Labour chief appears on The Trews — Michael Fordham explains this unlikely meeting shows how fragmented our political circus has become.

OK. We know. Democracy is in crisis. You probably don’t care enough to vote. Rusty rockets doesn’t care to vote. Whether you should care about any of the above is open to argument. But what’s not open to debate is that Russell Brand is sticking his head above the parapet these days. He’s getting noticed. He is sticking his oar in to the opaque and tedious flow of power and democracy. He makes good copy.

Thing is, Russell Brand’s loquacious intellectualism carries the faint whiff of patchouli along with the more comforting, fried oniony aroma of the Boleyn Ground. In other words, it’s vaguely at odds with our cultural expectations and doesn’t ingratiate itself to the rest of the nation. If you’re from the estuarine regions of the Thames and you use words of three syllables or more, you see, no one really likes you. You can’t get away with being a professional cockney in the same way as you can get away with being a professional northerner. That doesn’t help Brand’s mission.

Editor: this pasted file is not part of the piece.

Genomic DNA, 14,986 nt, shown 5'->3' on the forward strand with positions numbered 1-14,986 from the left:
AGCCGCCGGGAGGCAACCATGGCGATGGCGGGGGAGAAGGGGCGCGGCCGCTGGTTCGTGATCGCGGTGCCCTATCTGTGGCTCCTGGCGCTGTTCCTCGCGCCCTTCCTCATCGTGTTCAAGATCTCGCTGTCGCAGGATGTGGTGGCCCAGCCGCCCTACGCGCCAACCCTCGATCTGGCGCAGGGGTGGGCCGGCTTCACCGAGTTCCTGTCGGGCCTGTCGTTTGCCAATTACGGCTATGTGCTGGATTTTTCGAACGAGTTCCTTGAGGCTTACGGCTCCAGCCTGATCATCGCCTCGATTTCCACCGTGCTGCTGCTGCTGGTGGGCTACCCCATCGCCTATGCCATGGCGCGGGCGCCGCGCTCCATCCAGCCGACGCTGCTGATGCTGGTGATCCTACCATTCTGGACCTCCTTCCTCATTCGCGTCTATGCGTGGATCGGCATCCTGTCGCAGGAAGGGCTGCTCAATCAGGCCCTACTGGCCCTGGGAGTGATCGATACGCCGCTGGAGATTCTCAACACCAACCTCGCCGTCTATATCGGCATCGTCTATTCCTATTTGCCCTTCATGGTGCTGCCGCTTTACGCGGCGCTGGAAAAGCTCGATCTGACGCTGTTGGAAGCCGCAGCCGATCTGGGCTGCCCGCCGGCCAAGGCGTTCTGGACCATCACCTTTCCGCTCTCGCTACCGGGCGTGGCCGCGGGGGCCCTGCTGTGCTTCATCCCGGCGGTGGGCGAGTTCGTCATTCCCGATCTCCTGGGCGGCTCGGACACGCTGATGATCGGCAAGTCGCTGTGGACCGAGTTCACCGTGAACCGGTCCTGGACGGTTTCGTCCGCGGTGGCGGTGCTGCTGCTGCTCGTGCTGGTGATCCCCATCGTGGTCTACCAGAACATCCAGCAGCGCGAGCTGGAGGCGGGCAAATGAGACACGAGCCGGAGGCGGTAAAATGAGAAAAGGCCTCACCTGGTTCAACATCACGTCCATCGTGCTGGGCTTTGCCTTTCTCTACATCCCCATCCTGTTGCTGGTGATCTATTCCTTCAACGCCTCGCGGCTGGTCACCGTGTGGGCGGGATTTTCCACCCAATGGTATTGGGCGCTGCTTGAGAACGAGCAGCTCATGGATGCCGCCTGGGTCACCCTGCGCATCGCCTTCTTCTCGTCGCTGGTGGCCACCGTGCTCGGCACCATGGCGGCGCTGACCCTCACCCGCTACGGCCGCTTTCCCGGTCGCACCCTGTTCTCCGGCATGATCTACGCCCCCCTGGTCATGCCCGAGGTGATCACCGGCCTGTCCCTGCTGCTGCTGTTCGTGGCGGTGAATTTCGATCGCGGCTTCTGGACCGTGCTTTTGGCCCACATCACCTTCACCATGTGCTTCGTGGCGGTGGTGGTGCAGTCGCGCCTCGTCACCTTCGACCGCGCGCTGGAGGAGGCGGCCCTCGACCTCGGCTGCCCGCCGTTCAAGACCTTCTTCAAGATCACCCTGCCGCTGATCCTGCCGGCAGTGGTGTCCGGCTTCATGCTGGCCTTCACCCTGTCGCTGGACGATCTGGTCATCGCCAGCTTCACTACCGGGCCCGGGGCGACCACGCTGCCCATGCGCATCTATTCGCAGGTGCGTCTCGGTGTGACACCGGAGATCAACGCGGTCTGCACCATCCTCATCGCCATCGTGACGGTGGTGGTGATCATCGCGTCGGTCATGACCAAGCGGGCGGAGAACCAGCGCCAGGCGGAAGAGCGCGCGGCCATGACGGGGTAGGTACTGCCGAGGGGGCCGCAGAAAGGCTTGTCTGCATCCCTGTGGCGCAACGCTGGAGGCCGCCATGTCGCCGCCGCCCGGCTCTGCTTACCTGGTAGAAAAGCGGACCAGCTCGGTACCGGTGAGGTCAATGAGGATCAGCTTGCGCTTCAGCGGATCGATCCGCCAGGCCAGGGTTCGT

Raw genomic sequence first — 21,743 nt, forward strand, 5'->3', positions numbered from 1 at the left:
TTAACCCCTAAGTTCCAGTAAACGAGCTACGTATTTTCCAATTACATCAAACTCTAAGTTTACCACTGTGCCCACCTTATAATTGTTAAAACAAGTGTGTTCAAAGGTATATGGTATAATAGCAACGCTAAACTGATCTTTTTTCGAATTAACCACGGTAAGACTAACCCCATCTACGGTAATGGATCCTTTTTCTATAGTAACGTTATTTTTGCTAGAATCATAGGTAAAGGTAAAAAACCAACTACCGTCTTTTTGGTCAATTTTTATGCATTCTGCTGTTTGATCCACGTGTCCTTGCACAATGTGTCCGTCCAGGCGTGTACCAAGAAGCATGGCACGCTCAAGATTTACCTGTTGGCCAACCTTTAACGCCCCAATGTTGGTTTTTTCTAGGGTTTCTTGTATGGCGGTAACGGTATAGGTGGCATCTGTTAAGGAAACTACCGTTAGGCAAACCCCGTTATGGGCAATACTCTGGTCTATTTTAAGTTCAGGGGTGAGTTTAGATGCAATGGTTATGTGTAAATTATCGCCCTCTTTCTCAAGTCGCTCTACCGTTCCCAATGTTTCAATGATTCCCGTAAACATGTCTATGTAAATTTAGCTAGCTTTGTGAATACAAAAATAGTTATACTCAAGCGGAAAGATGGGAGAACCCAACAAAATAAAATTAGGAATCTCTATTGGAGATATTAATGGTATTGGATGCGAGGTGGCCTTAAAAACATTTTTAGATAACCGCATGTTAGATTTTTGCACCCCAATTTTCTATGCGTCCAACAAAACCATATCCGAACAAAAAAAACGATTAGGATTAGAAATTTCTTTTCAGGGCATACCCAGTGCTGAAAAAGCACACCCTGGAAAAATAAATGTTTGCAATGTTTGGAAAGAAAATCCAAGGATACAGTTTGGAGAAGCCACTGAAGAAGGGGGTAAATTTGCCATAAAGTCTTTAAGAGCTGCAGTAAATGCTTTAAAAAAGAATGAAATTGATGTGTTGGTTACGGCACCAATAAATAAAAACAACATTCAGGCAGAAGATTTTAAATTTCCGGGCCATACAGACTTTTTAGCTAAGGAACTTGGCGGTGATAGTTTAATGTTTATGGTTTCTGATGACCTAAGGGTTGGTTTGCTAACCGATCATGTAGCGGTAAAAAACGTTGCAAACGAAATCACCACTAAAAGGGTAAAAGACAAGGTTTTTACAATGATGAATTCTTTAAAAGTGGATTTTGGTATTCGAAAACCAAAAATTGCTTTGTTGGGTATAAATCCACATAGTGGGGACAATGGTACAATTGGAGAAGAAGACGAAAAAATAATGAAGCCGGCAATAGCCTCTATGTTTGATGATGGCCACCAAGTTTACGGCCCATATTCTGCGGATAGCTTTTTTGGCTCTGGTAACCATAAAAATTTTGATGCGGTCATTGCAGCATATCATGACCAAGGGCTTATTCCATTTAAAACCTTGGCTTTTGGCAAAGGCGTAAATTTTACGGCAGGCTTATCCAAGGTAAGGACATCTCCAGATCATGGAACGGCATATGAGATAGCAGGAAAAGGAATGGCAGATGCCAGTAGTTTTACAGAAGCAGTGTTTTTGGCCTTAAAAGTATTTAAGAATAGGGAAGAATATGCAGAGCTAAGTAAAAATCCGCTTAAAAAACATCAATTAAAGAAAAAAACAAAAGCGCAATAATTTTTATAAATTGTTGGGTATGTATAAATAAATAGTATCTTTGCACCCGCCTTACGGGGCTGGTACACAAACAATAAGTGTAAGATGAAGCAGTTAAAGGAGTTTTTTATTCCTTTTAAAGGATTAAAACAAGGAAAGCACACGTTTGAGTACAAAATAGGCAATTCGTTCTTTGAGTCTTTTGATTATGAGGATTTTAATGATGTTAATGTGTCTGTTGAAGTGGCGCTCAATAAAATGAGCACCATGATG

But what is that mission anyway?

News that Ed Milliband has met with the be-locked soothsayer of Basildon for an interview could, and probably should, be met with a resonant yawn of indifference from the people  to whom both these cats seek to reach out.

That’s YOU kids.

The reality is that whatever role Brand is casting himself in lately, the fact that the leader of the opposition is engaging with him across the social media tells a tale of how fragmented the discourse of politics and election campaigning is these days. At the height of the general election campaign and with only a week to go before the nation is supposed to decide its political fate the man likely to be intensely involved in the rise to incumbency is locking horns with a stand up comedian who denies the relevance of the very structure of international politics.

In the runup to the 1979 election, the equivalence would have been Tommy Cooper having a yarn with Margaret Thatcher on prime time ITV.

We would have paid good money to watch THAT spectacle, but no matter. Here in the good ole’ 21st century, Milliband probably believes that in hanging out with Rusty he’s reaching out to the kids and showing that he takes on board a spectrum of opinion. Brand, meanwhile, probably seeks to draw Red Ed out of his compromise and expose roots that are buried deep in the earth of the English establishment.

Let the games begin.

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